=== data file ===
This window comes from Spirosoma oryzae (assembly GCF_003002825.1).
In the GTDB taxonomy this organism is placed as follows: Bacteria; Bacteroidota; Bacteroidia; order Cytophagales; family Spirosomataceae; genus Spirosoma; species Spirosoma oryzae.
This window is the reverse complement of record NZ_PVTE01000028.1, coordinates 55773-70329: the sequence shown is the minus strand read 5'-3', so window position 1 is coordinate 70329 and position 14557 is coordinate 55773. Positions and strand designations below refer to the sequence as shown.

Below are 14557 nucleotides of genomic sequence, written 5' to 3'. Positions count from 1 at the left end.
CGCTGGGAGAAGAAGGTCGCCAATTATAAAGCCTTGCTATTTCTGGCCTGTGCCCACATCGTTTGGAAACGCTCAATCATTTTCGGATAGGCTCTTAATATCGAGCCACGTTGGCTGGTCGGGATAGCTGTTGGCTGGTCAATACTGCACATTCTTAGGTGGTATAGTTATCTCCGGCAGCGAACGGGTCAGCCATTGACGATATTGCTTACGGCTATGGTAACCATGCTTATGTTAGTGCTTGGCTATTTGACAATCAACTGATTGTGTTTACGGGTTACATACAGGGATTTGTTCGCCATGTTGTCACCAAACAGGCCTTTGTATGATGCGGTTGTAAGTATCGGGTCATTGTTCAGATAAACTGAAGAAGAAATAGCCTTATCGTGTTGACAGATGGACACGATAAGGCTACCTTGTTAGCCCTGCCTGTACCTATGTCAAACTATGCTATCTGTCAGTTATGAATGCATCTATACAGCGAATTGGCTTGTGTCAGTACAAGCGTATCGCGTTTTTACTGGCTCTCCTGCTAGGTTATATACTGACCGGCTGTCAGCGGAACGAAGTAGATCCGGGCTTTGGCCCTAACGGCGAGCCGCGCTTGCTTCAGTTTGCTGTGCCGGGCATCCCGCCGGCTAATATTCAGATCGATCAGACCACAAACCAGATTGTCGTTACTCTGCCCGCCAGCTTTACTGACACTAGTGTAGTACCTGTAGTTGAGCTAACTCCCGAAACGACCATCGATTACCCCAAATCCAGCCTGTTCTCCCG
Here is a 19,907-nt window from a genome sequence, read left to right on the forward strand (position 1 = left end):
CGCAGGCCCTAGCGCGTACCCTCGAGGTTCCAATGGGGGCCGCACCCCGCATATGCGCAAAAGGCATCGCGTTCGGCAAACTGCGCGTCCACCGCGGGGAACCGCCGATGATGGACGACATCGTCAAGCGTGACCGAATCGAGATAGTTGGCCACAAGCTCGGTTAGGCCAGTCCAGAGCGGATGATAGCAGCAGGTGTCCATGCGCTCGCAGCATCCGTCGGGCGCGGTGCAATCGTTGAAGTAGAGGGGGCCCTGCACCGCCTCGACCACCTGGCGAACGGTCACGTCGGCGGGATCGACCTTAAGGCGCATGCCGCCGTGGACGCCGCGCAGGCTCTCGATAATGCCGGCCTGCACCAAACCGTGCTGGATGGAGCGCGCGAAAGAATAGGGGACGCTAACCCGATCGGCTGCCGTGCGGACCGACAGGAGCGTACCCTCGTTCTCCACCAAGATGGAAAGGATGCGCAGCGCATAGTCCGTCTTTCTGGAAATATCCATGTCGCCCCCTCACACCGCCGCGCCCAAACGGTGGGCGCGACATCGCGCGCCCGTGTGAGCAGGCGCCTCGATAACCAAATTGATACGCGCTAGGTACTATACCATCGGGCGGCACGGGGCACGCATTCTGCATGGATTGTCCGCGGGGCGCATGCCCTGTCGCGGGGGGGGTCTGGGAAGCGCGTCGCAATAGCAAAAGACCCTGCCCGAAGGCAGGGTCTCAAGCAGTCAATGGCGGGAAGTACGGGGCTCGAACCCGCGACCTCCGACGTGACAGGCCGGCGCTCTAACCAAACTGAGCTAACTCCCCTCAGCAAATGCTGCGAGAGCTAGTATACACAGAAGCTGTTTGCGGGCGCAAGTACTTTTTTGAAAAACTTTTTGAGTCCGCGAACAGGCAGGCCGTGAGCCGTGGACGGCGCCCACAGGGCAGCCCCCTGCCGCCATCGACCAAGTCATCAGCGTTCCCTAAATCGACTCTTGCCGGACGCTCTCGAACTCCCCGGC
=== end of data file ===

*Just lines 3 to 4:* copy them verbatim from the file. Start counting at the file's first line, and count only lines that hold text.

This window is the reverse complement of record NZ_PVTE01000028.1, coordinates 55773-70329: the sequence shown is the minus strand read 5'-3', so window position 1 is coordinate 70329 and position 14557 is coordinate 55773. Positions and strand designations below refer to the sequence as shown.

Below are 14557 nucleotides of genomic sequence, written 5' to 3'. Positions count from 1 at the left end.